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China sentences ‘Vulgar Butcher’ activist to 8 years’ prison

In this photo taken July 4, 2016, wives of detained rights lawyers from left, Li Wenzu, Wang Qiaoling, Fan Lili, Liu Ermin, Wang Yanfang and Chen Guiqiu (wife of Xie Yang) pose for photos in front of China’s Supreme People’s Procuratorate in Beijing. A court in central China convicted Yang on Tuesday for inciting subversion of state power but said he was exempted from criminal penalties. Also Tuesday, the Tianjin No. 2 Intermediate People’s Court found activist Wu Gan guilty of subverting state power and handed down his sentence. (Associated Press / Courtesy of Li Wenzu)
In this photo taken July 4, 2016, wives of detained rights lawyers from left, Li Wenzu, Wang Qiaoling, Fan Lili, Liu Ermin, Wang Yanfang and Chen Guiqiu (wife of Xie Yang) pose for photos in front of China’s Supreme People’s Procuratorate in Beijing. A court in central China convicted Yang on Tuesday for inciting subversion of state power but said he was exempted from criminal penalties. Also Tuesday, the Tianjin No. 2 Intermediate People’s Court found activist Wu Gan guilty of subverting state power and handed down his sentence. (Associated Press / Courtesy of Li Wenzu)
Associated Press

BEIJING – A prominent activist who called himself the Ultra Vulgar Butcher as he mocked and pressured Chinese officials was sentenced by a court Tuesday to eight years in prison for subversion.

The Tianjin No. 2 Intermediate People’s Court found activist Wu Gan guilty of subverting state power and handed down his sentence. Wu will appeal the sentence, his lawyer Ge Yongxi told The Associated Press.

In court, Wu struck an irreverent note in his remarks following the sentence, saying he was “grateful to the party for granting me this lofty honor,” according to Ge, who was in court.

“I will remain true to our original aspiration, roll up my sleeves and make an extra effort,” Wu said, playing on well-known phrases Chinese President Xi Jinping often uses to exhort Communist Party officials to improve their work.

Wu had become known for attention-grabbing campaigns. In one, he posed for online portraits brandishing knives that he said he would use to “slaughter the pigs” among local officials who’d done wrong.

Wu was among the first activists and lawyers caught up in an intense crackdown by authorities that began in 2015. His case was heard in court in August after a detention of more than two years.

The court said Tuesday in an online statement that Wu had made many remarks online that “attacked state power.”

It accused him of hyping cases that “discredited state organs” by organizing illegal public gatherings, causing trouble, and making abusive comments online about other people. It said such actions were part of a series of criminal activities seeking to “overthrow state power and the socialist system.”

Wu had also worked as an administrative assistant at the Beijing Fengrui Law Firm, which had worked on sensitive cases and became the focus of the authorities’ crackdown that began in July 2015. Hundreds of lawyers, activists and others were detained in a coordinated nationwide sweep that sent a chill through China’s activist community. Many were later released.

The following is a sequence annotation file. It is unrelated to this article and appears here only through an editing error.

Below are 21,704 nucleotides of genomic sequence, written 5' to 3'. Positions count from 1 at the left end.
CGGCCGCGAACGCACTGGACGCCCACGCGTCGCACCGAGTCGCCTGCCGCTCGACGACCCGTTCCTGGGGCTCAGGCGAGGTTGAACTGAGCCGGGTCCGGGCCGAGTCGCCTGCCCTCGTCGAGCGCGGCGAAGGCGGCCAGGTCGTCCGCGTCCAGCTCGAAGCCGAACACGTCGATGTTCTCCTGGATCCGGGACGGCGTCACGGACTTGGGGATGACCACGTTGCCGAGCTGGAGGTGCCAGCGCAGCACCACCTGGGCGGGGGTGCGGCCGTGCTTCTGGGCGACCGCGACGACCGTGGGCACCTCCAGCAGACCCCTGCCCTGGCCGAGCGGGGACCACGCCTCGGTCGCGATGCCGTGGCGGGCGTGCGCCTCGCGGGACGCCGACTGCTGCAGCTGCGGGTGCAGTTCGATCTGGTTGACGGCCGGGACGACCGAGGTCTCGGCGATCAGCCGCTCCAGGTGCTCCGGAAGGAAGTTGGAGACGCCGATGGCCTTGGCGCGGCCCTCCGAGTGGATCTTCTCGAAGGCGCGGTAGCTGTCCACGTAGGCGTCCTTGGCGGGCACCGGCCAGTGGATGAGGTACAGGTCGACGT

Vaguely defined subversion charges are frequently leveled against human rights activists and perceived political foes of the ruling Communist Party.

Wu had been detained in May 2015, after travelling to the southeastern city of Nanchang to put pressure on a judge. Defense lawyers had been denied access to files in a case in which four men were serving prison time for a double murder despite a later confession from a fifth man. Wu had said on social media that he planned to hold a mock funeral for the judge, and was arrested after unfurling a banner that insulted him.

Human rights groups have said that the authorities are persecuting Wu and that it is ironic that his fight for justice for the four men – who were exonerated last year – had cost him his own freedom.

In a separate case Tuesday, a court in central China convicted the lawyer Xie Yang for inciting subversion of state power but said he was exempted from criminal penalties. Xie had been detained for two years before he was released on bail in May. Even after his release, his wife said, Xie was followed by security agents everywhere he went.

Four months prior to his release, Xie’s family had released a jailhouse statement from him saying he had been tortured in custody with repeated beatings, starvation and dehydration. It said that if he publicly confessed at any point in the future, it would be because he broke down under enormous government pressure and coercion.

In May, Xie pleaded guilty at his trial to inciting subversion of state power and read from a prepared statement denouncing his past activism. He also recanted the allegation of torture, which had gained international attention.

Xie said he accepted the verdict and would not appeal, according to a video of part of the hearing posted on the Changsha City Intermediate People’s Court’s official microblog site.

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